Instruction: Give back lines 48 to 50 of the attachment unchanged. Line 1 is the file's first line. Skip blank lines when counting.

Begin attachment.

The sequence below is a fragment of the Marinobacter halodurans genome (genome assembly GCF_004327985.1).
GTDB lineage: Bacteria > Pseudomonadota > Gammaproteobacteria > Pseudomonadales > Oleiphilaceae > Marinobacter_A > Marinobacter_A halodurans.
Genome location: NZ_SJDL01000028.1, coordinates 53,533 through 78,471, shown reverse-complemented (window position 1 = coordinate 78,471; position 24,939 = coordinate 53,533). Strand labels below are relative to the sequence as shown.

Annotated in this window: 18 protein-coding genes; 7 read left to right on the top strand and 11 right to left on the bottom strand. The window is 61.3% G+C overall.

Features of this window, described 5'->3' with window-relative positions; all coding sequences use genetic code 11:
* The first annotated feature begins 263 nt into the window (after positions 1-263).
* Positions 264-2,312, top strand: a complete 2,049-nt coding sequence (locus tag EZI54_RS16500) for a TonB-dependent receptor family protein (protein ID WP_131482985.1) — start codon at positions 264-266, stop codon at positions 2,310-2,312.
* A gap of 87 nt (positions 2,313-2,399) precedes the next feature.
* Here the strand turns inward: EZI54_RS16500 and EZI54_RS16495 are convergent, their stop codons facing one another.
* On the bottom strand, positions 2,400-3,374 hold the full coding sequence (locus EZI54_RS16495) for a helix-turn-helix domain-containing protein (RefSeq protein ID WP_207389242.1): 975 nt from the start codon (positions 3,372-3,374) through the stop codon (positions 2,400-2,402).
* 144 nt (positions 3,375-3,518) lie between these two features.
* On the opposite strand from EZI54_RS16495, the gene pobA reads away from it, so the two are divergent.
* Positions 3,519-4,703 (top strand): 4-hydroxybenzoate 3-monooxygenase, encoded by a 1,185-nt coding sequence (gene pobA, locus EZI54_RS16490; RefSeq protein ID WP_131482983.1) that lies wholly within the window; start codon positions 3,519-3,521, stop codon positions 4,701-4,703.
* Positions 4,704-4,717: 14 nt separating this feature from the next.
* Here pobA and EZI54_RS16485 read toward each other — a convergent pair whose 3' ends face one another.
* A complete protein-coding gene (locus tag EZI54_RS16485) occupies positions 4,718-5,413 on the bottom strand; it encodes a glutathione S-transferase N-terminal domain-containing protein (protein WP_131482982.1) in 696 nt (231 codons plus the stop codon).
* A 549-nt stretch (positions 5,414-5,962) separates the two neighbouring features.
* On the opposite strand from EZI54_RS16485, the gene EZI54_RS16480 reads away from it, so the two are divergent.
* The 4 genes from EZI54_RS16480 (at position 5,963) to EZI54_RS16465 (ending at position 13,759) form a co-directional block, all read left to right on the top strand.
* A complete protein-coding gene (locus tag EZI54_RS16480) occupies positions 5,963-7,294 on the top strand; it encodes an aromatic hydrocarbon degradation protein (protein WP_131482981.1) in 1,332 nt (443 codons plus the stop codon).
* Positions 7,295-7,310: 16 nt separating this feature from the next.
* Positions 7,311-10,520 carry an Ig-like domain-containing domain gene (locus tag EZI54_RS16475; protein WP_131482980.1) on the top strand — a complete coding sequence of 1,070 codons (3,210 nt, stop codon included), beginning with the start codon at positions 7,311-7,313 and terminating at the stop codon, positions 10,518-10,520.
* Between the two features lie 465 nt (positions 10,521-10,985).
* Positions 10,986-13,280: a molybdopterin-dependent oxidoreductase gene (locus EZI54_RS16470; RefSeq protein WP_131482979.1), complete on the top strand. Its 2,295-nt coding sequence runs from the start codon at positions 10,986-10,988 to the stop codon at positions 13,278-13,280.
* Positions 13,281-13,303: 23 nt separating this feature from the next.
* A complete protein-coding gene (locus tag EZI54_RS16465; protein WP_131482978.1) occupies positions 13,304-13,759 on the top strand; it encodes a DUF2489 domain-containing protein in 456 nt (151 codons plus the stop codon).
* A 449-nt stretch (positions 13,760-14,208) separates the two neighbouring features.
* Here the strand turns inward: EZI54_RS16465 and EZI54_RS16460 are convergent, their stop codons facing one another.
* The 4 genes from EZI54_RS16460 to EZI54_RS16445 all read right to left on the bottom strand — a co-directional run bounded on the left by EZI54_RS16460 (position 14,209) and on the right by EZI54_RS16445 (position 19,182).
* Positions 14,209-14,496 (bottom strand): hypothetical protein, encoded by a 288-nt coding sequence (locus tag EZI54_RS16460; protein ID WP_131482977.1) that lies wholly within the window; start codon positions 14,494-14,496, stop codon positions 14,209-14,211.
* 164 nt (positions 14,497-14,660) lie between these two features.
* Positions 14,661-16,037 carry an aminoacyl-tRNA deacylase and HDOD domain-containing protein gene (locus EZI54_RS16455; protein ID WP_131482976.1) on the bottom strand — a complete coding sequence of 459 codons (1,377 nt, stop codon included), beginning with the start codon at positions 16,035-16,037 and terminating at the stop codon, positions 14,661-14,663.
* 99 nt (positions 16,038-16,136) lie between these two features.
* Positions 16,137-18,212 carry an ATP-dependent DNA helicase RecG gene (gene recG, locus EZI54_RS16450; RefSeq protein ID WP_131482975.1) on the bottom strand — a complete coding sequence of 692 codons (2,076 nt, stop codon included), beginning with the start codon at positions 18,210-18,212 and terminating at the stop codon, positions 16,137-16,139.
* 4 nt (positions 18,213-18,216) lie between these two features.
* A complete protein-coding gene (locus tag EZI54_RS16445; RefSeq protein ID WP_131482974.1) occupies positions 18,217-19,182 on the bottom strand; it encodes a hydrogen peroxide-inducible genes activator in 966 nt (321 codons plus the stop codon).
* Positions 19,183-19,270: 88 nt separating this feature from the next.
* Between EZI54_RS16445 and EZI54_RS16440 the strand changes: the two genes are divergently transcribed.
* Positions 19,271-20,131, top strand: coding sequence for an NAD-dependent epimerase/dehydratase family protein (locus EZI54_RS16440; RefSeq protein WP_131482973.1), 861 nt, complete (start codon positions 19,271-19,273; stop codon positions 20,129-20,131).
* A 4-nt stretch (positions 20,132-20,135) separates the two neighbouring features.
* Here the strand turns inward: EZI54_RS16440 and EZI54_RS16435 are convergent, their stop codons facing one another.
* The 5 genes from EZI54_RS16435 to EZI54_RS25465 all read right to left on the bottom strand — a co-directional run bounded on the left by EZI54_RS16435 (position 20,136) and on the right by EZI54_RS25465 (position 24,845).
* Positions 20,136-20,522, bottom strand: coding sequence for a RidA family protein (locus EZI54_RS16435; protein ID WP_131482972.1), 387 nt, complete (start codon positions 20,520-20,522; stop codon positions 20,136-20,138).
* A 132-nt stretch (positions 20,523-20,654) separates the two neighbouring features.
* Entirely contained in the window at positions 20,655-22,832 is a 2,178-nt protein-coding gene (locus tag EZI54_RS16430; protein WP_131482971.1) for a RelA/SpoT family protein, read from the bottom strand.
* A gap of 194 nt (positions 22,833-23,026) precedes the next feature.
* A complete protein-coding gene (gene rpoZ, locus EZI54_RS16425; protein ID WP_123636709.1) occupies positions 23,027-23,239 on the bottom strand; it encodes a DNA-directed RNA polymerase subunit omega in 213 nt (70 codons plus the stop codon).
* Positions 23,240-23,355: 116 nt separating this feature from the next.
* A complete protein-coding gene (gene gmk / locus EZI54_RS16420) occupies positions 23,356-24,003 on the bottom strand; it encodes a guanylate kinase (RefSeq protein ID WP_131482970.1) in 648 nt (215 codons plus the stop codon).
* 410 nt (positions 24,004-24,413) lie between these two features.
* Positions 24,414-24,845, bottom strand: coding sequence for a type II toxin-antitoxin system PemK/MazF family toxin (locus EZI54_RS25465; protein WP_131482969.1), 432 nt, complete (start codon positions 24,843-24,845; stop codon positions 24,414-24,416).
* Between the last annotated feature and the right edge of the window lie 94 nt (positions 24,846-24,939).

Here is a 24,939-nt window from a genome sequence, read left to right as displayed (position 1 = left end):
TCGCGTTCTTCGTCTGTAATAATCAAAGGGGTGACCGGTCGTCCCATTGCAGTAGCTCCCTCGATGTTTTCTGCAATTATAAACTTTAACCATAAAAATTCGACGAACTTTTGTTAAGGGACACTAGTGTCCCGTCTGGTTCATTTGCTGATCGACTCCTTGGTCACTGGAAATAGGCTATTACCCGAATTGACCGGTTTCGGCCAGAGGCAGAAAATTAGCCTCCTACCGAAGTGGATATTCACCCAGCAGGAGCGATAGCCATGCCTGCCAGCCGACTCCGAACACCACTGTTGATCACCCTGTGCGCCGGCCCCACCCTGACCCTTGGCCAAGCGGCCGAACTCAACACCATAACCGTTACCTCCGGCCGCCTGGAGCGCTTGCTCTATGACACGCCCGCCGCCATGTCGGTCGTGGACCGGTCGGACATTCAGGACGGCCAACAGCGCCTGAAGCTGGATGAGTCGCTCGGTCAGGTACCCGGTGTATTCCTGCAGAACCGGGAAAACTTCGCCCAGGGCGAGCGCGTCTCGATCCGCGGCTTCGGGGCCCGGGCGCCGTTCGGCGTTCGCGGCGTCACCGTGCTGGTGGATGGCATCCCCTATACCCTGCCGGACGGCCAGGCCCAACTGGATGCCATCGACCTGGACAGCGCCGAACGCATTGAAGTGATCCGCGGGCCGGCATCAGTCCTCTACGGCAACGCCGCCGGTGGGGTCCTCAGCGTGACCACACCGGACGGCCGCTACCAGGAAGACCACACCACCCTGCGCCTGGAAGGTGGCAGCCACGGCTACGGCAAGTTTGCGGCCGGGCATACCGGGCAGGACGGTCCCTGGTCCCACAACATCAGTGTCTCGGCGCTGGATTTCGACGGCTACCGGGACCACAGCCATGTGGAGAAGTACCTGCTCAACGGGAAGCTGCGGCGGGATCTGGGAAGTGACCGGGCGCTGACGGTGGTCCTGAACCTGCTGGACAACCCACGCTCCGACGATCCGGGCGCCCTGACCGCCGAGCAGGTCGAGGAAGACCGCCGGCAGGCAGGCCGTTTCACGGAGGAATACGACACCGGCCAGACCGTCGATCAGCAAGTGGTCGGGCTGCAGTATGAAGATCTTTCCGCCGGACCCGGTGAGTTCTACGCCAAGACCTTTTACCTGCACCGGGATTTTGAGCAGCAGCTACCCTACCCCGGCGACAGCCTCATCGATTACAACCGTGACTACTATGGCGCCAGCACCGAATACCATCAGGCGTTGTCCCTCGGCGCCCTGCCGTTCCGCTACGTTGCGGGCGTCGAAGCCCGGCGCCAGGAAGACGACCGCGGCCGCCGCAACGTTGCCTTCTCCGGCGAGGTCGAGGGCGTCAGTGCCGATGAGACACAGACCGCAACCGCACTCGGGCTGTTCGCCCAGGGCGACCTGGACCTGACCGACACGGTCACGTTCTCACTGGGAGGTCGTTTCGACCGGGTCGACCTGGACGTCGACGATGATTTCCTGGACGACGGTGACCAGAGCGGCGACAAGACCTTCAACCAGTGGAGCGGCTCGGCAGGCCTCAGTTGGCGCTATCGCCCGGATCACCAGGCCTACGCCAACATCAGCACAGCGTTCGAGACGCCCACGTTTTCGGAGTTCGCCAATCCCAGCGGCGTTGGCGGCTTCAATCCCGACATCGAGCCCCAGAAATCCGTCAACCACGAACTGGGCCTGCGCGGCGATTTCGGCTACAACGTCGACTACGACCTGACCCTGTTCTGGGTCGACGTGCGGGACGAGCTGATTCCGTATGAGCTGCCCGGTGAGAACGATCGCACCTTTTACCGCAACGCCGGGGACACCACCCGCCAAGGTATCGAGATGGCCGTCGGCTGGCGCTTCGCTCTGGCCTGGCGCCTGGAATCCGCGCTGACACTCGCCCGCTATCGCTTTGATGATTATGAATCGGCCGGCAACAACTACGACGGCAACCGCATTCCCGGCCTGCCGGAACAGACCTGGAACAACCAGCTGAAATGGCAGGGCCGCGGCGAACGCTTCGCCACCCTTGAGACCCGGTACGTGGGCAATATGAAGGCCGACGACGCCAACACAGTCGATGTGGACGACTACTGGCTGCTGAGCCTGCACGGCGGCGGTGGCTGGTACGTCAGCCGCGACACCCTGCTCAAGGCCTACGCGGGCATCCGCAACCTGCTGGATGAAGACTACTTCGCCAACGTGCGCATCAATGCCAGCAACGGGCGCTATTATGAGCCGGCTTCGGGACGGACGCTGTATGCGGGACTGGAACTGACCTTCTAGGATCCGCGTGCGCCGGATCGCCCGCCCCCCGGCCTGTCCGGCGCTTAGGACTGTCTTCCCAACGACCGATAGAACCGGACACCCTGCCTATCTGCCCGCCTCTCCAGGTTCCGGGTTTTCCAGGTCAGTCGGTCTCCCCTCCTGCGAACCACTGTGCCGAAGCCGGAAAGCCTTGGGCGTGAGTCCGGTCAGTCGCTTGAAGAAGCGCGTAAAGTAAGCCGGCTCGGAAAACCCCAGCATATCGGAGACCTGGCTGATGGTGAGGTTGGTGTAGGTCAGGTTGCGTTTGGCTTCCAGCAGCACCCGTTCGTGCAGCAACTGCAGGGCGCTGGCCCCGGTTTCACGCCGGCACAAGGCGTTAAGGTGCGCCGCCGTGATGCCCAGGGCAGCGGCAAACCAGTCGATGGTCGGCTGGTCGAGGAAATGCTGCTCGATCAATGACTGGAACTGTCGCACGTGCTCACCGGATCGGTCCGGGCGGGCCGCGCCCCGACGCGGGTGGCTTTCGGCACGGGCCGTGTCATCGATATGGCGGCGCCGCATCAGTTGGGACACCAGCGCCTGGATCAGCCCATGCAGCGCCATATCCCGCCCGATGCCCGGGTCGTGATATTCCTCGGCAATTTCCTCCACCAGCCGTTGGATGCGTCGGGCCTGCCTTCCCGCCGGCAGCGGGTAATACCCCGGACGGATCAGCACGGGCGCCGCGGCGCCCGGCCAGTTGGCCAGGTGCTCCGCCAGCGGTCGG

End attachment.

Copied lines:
* Positions 23,240-23,355: 116 nt separating this feature from the next.
* A complete protein-coding gene (gene gmk / locus EZI54_RS16420) occupies positions 23,356-24,003 on the bottom strand; it encodes a guanylate kinase (RefSeq protein ID WP_131482970.1) in 648 nt (215 codons plus the stop codon).
* 410 nt (positions 24,004-24,413) lie between these two features.